Prosecution rests case in Chauncey Bailey murder trial
By Thomas Peele, The Chauncey Bailey Project
OAKLAND — Jurors in the Chauncey Bailey murder trial heard police recordings Tuesday morning in which former Your Black Muslim Bakery leader Yusuf Bey IV said several times that Bailey, a newspaper reporter, had “slandered” the business and his late father.
Those recordings were played shortly before prosecutor Melissa Krum rested her triple murder case against Bey IV and co-defendant Antoine Mackey after nearly six weeks of testimony and more than 60 witnesses.
Bey IV’s lawyer, Gene Peretti, said outside court that the prosecution had failed to reach its burden of proof that the defendants are guilty beyond a reasonable doubt. Peretti said he has advised his client not to testify.
Krum declined to comment, as did Mackey’s lawyer, Gary Sirbu. Peretti said he would not make an opening statement before he and Sirbu begin presenting evidence Wednesday. They intend to call “only a handful of witnesses” between them, Peretti said.
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Bey IV and Mackey, both 25, have pleaded not guilty to murder charges in connection with Bailey’s death and the unrelated deaths of two other men in summer 2007. Bey IV is charged with ordering the deaths of Bailey, Odell Roberson and Michael Wills. Mackey is accused of killing Wills and helping to kill Bailey and Roberson.
On the audio recordings, Bey IV told both Oakland Police and investigators from the Alameda County District Attorney’s Office that he knew Bailey, editor of the Oakland Post, was working on a story about the bakery.
Krum contends that Bey IV ordered Bailey killed to stop the story from being published and as revenge for other articles Bailey had written about Bey IV’s father, bakery founder Yusuf Bey.
Bailey “degraded my father” in print, Bey IV told county investigators, adding that he learned of the pending story from his sister, who had a friend who worked at the Oakland Post.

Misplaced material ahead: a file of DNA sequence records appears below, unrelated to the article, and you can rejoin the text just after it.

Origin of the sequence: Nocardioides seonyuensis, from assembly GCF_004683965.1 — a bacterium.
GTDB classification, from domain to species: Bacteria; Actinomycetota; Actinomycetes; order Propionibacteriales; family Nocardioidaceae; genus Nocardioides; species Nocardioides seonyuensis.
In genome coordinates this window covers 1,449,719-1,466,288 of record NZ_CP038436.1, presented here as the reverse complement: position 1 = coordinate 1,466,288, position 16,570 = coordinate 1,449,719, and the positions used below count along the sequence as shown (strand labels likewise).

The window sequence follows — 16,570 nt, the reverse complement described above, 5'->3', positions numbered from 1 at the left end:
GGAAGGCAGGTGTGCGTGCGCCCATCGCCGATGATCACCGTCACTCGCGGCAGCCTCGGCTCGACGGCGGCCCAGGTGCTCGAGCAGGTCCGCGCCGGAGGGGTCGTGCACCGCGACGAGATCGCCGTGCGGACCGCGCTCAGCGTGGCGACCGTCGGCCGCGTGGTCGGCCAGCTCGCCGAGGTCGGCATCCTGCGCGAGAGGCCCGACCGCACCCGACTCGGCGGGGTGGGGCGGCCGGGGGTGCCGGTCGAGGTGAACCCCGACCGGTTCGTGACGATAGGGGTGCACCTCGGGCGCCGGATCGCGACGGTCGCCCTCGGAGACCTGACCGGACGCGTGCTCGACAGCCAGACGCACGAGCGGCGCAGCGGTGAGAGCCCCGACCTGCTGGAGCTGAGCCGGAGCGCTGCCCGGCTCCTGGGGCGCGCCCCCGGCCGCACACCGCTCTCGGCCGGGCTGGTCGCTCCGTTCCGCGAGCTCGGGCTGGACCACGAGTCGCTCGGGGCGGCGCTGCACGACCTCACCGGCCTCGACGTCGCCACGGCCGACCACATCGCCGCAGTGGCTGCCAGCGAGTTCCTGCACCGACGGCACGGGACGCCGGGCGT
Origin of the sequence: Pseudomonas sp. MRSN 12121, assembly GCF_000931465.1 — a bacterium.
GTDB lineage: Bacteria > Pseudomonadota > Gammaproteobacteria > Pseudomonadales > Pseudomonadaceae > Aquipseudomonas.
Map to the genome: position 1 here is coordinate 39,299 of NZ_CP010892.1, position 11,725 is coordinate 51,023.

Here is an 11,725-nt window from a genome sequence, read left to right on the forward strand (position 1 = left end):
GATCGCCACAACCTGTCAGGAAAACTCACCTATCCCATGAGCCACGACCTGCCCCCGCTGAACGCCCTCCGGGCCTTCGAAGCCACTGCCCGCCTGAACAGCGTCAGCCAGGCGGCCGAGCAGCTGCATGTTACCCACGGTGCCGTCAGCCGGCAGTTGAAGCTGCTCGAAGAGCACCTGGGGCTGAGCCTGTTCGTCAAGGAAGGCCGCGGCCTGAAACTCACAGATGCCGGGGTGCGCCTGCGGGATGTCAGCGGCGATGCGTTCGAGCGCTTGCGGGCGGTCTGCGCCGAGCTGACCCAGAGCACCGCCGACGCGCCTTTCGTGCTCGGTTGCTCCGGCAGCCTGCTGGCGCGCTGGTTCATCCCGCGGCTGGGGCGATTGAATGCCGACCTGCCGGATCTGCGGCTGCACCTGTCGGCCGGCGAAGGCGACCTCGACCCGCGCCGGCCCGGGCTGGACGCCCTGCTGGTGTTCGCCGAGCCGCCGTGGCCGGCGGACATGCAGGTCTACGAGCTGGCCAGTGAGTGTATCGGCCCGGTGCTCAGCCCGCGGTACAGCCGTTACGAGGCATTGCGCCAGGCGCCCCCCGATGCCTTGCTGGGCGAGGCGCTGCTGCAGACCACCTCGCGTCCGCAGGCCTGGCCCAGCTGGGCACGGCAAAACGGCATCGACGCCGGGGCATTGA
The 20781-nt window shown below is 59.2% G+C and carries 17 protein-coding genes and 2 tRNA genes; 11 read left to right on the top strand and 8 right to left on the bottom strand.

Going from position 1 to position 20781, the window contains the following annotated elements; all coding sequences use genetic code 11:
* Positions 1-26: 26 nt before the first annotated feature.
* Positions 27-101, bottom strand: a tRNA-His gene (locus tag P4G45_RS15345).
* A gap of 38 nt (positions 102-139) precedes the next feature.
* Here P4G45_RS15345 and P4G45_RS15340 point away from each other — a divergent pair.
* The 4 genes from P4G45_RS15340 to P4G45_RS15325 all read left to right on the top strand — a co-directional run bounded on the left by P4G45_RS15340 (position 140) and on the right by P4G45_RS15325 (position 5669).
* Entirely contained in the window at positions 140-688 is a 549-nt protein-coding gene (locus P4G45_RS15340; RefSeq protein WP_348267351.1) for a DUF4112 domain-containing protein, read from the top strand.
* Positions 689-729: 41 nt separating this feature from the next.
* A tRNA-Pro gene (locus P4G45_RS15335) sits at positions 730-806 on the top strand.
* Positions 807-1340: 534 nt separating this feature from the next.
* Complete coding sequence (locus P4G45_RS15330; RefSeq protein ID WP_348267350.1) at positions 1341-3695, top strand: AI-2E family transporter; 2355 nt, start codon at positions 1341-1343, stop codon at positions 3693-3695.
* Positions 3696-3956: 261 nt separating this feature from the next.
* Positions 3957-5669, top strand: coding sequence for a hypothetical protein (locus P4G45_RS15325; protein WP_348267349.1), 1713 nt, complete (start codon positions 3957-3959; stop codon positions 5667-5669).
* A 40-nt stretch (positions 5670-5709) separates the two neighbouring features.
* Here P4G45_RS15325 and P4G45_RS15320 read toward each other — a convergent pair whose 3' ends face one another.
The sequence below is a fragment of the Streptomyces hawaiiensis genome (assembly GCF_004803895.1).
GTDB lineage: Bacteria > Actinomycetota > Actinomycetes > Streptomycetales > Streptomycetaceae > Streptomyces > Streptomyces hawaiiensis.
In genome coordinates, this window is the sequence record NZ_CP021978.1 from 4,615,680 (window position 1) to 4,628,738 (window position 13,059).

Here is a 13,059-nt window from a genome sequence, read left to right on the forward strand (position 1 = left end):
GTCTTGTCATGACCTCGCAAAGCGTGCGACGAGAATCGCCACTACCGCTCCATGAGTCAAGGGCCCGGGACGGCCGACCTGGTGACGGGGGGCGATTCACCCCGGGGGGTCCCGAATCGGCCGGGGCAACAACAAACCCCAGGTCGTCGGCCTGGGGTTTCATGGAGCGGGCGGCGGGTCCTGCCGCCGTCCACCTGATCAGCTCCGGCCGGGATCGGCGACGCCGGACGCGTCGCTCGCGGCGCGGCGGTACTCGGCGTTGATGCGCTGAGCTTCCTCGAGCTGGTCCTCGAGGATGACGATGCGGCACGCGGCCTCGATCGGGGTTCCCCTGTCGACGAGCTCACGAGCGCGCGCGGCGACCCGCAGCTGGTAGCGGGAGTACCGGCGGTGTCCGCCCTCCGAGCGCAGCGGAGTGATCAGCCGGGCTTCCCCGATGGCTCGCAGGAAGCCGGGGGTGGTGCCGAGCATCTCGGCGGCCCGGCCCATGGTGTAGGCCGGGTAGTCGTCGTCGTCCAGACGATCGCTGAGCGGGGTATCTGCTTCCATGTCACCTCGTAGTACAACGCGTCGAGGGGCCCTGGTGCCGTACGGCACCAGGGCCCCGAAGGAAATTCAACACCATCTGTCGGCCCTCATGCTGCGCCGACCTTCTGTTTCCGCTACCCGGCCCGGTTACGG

A previous witness, Nisayah Yahudah, who said she was once married to the elder Bey, testified that she worked at the Post when Bailey was killed and that she saw another member of the Bey family with Bailey at the newspaper office.
That other family member, Ali Saleem Bey, testified that he was the confidential source feeding Bailey information about the bakery and Bey IV.
Bey IV told county Inspector Robert Chenault that “the person who works at the Post” told his sister that the story “was gonna be a problem.”
Krum’s final witness was Oakland Police Sgt. Derwin Longmire, who took the stand for a second time as jurors heard recordings of interviews with bakery members conducted on Aug. 3, 2007, the day after Bailey was killed. In that recording, Bey IV said “guns weren’t allowed at the bakery, period” and denied that live ammunition and spent rifle and shotgun rounds were in his bedroom above the bakery.
Several police officers testified they recovered scores of bullets in and around the bedroom and other witness said they had seen weapons in the room that Bey IV controlled.
Longmire also said that Bey IV was lying when he boasted on a secretly recorded police video that the detective had promised him he wouldn’t be charged in the case.
“Did you make him any promises?” Krum asked.
“No, ma’am,” Longmire replied.
Much of the afternoon was taken up with matters involving former bakery member Richard Lewis, who was brought into court from San Quentin Prison after jurors left. He was convicted last year and sentenced to life in prison in a kidnapping and torture case involving Bey IV and other bakery members.
Lewis did not look at Bey IV or Mackey seated at the defense as he walked past them in shackles.
Sirbu first claimed that Lewis — not Mackey — was Broussard’s getaway driver in the Bailey case, based largely on charges Lewis faced in San Francisco that he drove a gunman away from a killing in 2005. He was found not guilty in that matter; the gunman was convicted of murder.
But Reardon ruled that the similarities were too scant for Sirbu to present the San Francisco case to jurors. “They’ve been doing that since Henry Ford invented the Model-T,” the judge said of getaway drivers.
But matters became more complicated when Sirbu argued that Lewis should be compelled to testify about events at the bakery. Reardon noted that Lewis’ conviction is on appeal and that he also, at least theoretically, could be charged in the murders for which Bey IV and Mackey are on trial. Defense attorneys say Lewis may have been involved in all three killings.
Lewis’ lawyer, Pat Hetrick, told Reardon that he advised his client to assert his Fifth Amendment rights against self incrimination to all potential questions. But Lewis, Hetrick continued, said he preferred to “pick and choose,” what he could answer.
The hearing on Lewis’ testimony will continue Wednesday morning.
Reach investigative reporter Thomas Peele at firstname.lastname@example.org. Follow him at twitter.com/thomas_peele.